Using a chromium or chromium alloy film as interfacial layer (22, FIG. 2) between the substrate (20, FIG. 2) and the conductor (24, FIG. 2) will also improve the performance of the device, because this system can be prepared in such a way in a high vacuum system, that the interfacial resistance is very low. This reduces heating in the conductor, which in turn reduces electromigration on the interface between the conducting film (24, FIG. 2) and the chromium film on top of it (26, FIG. 2).


1. F. M. D'Heurly and D. Rodenber, Physics of Thin Films, Vol. 7, 1973, pp 257

2. J. Schwarz, In VLSI Electronics Microstructure Science, Vol. 15, Edt. N. G. Einspruch, S. C. Cohen, and G. S. Gildenblat, Academic Press New York, 1987, pp 345

3. T. Sakate, K. Yokoyama, S. Shirakawa, and Sawaguchi, Jpn. J. Appl. Phys. 4,1973, pp 12

4. A. J. Learn, J. Appl. Phys. 3, 1973, pp 44

5. H. U. Schreiber and B. Grabe, Solid State Electronics, 24, 1981, pp 1135

6. J. R. Lloyd and P. M. Smith, J. Vac. Scie. Technol, 1, 1983, pp 2

7. R. M. Vook, Materials Chemistry and Physics 36 (1995) pp 199

8. H. B. Jo and R. Vook, Appl. Surf. Scie. 89, 1995, pp 237

9. H. B. Jo and R. Vook, Thin Solid Films 262 (1995) pp 128

10. I. M. Rycroft and B. L. Evans, Thin Solid Films 290- 1, 1996, pp 283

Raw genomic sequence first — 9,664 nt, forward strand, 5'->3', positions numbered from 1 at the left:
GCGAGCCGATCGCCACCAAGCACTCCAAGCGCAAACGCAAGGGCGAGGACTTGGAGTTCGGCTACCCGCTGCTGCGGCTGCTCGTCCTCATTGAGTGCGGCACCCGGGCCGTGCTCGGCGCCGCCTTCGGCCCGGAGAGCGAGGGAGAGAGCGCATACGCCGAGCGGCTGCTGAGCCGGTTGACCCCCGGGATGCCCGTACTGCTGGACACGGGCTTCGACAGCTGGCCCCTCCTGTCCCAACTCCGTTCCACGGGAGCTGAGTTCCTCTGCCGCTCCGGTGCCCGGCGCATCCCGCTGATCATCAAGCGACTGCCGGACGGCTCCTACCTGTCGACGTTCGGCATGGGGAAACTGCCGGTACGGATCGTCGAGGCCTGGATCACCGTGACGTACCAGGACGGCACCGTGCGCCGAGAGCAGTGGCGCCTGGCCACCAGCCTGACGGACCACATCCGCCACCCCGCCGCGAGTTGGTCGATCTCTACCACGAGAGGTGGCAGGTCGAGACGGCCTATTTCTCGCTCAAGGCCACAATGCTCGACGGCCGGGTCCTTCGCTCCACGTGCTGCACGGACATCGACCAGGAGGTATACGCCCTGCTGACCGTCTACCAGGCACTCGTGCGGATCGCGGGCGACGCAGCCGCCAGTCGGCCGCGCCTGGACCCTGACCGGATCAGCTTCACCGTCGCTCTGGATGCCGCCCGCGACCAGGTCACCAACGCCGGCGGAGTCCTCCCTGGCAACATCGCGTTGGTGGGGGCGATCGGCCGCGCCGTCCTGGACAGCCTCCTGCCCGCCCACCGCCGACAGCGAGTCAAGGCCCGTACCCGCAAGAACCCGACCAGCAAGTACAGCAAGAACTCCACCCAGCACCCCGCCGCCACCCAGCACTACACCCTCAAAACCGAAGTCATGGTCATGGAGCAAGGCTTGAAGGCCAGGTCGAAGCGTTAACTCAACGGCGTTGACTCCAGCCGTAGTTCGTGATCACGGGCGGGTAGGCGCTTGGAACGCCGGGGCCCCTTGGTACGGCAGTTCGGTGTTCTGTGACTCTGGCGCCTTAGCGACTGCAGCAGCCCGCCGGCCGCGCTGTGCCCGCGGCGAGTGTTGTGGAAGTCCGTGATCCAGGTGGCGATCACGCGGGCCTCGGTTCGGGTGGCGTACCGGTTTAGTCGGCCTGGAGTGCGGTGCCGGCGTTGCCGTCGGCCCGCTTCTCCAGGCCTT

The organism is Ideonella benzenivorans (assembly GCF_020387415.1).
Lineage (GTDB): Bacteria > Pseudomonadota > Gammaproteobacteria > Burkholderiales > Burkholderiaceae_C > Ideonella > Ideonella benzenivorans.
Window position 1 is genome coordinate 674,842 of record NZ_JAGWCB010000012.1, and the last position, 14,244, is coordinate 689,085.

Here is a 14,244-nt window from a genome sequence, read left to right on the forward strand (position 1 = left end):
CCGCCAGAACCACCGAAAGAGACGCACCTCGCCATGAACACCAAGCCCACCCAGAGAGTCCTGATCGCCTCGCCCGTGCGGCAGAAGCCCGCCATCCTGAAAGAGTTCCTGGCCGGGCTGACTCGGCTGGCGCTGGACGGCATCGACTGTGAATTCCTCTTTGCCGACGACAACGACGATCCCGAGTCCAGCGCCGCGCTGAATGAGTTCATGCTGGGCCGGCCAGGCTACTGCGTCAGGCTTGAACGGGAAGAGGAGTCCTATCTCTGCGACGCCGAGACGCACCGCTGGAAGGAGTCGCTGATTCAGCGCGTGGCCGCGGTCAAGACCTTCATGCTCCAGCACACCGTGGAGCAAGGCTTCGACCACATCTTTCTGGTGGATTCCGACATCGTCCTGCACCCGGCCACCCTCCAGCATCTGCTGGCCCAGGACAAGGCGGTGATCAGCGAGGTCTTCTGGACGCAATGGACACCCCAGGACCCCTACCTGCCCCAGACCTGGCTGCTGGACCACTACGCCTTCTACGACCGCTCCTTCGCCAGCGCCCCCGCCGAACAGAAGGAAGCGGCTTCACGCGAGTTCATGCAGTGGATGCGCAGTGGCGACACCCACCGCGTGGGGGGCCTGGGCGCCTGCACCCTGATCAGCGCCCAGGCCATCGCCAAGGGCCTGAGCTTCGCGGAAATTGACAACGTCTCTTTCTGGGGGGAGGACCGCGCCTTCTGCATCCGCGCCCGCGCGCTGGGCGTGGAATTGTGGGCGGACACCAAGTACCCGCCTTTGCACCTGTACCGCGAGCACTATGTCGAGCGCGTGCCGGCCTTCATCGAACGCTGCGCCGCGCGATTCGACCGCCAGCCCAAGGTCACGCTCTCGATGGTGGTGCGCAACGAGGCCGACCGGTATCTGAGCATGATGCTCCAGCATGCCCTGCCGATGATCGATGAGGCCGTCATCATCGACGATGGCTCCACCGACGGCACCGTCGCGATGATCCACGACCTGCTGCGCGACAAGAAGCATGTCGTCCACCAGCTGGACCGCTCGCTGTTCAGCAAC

11. S. S. Fuad, A. H. Ammar and M. H. El-Fazary, phys. Stat. Sol. 9bO 187, 1995, pp 99

12. M. S. P. Lukas, Appl. Phys. Letters 4, 1964, pp 73

13. K. L. Chopra, and R. Randlett, J. Appl. Phys. 38, 1967, pp 3144

14. R. Rosenberg, A. F. Mayadas, and D. Gupta, Surface Science 31, pp 566, 1972

15. K. Schröder and H. Hejase, Physica Status Solidi (b) 149, 1988, pp 658

16. H. Hejase, A. Miller, and K. Schröder, J. Phys. C. 8-49, 1988, pp1647

17. K. Schröder and H. Hejase, U.S. Pat. No. 4,905,319 Fber. 17, 1990

18. K. Schröder and S. Nayak Phys. Stat. sold. (b) 172, 1992, pp 679

19. K. Schröder, Le Zhang, W.- T Ger, phys. stat. sol. 181, 1994, pp 421;

20. C.-S. Hsieh and K. Schröder, J. appl. Phys. 79, 1996, pp. 6522

21. K. Schröder and L. Walsh, J. Vac. Sci. Techn. A 9, 1991, pp 577;

22. Le Zhang and K. Schröder, Phys. Stat. Sol. (b) 183, k %, 1994

23. A. N. Aleshin and K. Schröder, MRS Conference, Boston, 1993, K. Schröder and S. Nayak, phys. stat. sol. (b) 172 1992, pp 679

While the present invention has been particularly shown and described with reference to the preferred mode as illustrated in the drawing, it will be understood by one skilled in the art that various changes in detail may be effected therein without departing from the spirit and scope of the invention as defined by the claims.

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US8161748Mar 1, 2004Apr 24, 2012Clearvalue Technologies, Inc.Water combustion technology—methods, processes, systems and apparatus for the combustion of hydrogen and oxygen
US20040160164 *Sep 24, 2003Aug 19, 2004Micron Technology, Inc.Multilayer conductor
U.S. Classification438/656, 438/582, 257/E23.16, 257/E21.584
International ClassificationH01L21/768, H01L23/532
Cooperative ClassificationH01L21/7685, H01L21/76841, H01L23/53223, H01L23/53252, H01L2924/0002, H01L23/53238
European ClassificationH01L23/532M1C4, H01L23/532M1N4, H01L23/532M1A4, H01L21/768C3, H01L21/768C3C